The problem becomes more common as we age: A friend is talking to you, you see his mouth moving and you hear his voice, but amid the din of other voices and music, you just can't make out the words.
"Our ability to hear in noisy conditions depends on how well our brain rhythms synchronize with the rhythms of the sound we're trying to listen to," said Molly Henry, a postdoctoral researcher in neuroscience at the University of Western Ontario and lead author of the study, which appears today (June 27) in the journal Nature Communications.
In the U.S., hearing loss affects about 1 in 3 people between the ages of 65 and 74 and nearly half of people over age 75, according to the National Institutes of Health.
In Henry's study, conducted while she was a postdoctoral researcher at the Max Planck Institute in Germany, she and her colleagues analyzed what happens in the brain when older adults have trouble listening in loud environments. [10 Things You Didn't Know About the Brain]
The researchers used a technology called electroencephalography, which involves having the participants wear a cap with many electrodes. In the study, the researchers monitored the brains of 20 younger adults ages 18 to 31, and 20 older adults in their 60s and 70s, during a listening task.
Each person was essentially placed in the loud party scenario. A constant background noise — in this case, a sound resembling a U.S. police siren — blared away while the participants were instructed to try detecting target signals. As they did this, the electrode-outfitted cap on their heads measured electrical activity generated by the coordinated firing of neurons in their brains.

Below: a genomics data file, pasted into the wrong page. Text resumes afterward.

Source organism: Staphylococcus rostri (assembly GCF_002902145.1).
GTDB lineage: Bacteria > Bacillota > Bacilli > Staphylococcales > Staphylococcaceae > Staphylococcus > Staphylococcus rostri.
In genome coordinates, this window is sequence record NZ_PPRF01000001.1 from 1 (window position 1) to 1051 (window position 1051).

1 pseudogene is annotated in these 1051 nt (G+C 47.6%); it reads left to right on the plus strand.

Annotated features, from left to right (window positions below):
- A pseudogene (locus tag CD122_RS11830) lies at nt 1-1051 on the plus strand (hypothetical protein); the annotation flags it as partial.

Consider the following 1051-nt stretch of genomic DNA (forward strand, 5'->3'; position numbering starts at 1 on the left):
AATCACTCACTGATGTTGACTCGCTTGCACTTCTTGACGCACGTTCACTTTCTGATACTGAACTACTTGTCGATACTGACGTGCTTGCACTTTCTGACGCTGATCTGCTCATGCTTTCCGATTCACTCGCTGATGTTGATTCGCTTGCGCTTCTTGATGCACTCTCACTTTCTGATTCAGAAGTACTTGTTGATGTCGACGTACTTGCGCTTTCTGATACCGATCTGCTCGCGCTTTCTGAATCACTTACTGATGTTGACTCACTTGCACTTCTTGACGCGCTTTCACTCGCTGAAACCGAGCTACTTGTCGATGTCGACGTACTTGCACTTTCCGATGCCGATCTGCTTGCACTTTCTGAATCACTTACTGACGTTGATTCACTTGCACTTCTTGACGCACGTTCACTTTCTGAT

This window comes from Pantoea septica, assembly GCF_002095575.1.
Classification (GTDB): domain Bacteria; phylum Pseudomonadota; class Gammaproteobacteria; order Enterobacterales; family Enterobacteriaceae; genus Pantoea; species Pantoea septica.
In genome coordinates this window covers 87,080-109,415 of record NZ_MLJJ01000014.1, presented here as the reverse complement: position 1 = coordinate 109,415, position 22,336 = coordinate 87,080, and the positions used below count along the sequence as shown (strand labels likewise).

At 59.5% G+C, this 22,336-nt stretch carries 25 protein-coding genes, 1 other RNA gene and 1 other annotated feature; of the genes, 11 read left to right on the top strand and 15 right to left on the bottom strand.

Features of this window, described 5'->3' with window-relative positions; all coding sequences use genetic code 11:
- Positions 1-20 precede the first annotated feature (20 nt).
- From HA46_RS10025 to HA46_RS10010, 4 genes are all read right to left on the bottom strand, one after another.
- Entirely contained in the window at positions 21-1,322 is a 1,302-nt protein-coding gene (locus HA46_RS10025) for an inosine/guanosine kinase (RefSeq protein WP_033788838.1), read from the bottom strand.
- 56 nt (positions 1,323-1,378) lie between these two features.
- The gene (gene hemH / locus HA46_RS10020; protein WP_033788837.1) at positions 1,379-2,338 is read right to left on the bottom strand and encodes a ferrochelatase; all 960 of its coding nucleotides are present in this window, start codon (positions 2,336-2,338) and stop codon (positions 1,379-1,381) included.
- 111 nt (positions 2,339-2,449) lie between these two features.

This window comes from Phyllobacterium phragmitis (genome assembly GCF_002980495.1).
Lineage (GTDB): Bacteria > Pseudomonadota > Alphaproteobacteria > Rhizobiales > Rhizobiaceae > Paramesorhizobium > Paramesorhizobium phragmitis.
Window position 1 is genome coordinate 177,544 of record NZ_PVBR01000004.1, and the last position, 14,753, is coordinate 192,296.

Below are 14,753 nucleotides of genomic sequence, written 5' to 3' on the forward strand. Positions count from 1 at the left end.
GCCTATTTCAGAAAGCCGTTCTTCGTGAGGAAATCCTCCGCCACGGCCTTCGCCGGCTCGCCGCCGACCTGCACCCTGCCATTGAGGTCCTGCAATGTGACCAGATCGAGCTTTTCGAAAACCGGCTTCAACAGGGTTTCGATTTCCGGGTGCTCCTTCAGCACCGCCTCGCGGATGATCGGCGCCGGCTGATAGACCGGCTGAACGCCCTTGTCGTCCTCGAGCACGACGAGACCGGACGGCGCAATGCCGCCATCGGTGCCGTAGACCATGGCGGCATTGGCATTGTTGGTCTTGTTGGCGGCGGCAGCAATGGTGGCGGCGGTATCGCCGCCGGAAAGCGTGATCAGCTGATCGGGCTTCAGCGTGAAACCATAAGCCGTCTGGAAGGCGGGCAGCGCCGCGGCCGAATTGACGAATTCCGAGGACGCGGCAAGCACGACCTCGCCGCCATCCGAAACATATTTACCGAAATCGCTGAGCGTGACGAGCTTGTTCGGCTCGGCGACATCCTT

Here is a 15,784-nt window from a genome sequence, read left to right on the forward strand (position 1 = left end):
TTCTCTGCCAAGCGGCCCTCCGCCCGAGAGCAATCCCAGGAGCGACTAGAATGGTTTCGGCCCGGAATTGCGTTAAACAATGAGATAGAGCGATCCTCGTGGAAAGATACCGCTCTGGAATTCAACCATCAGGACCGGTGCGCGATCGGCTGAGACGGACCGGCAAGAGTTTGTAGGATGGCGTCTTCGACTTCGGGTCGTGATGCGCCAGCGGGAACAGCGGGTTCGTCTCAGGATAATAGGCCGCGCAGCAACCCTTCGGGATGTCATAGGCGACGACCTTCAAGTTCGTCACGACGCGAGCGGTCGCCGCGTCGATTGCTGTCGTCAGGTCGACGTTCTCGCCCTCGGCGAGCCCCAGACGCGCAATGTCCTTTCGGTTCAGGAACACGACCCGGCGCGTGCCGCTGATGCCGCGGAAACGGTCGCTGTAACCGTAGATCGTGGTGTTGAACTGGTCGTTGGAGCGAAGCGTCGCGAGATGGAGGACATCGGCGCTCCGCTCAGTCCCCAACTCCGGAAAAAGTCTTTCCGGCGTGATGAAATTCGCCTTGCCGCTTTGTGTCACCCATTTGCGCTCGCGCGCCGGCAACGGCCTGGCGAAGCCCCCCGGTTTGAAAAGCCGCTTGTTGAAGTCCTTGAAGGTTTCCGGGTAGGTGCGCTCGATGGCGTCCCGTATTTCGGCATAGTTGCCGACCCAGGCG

Hearing a voice required the participants to both suppress the irrelevant noise and enhance the important sound, the study found.
"When you listen to a sound, electrical firing in your brain synchronizes with the rhythm of the sound so they have the same temporal structure," Henry told Live Science. "This allows you to predict upcoming information."
The researchers found that the younger adults were able to zero in on the target signals while filtering out the irrelevant noise.
Brain signals in the older adults, on the other hand, showed that they had a harder time tuning out the background noise. Neural signals in the older adults' brains fired away in a pattern synchronized with the irrelevant siren noise, and that inhibited their ability to detect the target signals. [27 Oddest Medical Cases]
"For the older adults, it all kind of mixes together, creating an overall noisy situation," Henry said.
One aspect of this type of filtering is less clear, and Henry offered two possible explanations. It could be that degradation of the ear's ability to hear actually leads to a decline in the brain's ability to filter out noise and hear a single sound. Or, it could be that the brain's listening ability erodes independently of any changes going on in the ear. The older adults in the study were not hearing-impaired and had "good levels of hearing," Henry said, but their hearing was still not as good as that of the younger adults.
"Is hearing loss leading to the brain changes? Or are the brain changes also happening on their own?" Henry said. "That's what we don't really know yet."
It's a key question as the U.S. population ages and more people face age-related hearing loss. The number of Americans ages 65 and older is projected to more than double from 46 million today to over 98 million by 2060, according to the Population Reference Bureau.
Hearing aids may help some people, but the devices don't always help people whose hearing loss is linked mainly to the brain, Henry added.
"The truth is that hearing aids often don't work very well," she said. "We need to understand what's happening in the brain."
Originally published on Live Science.
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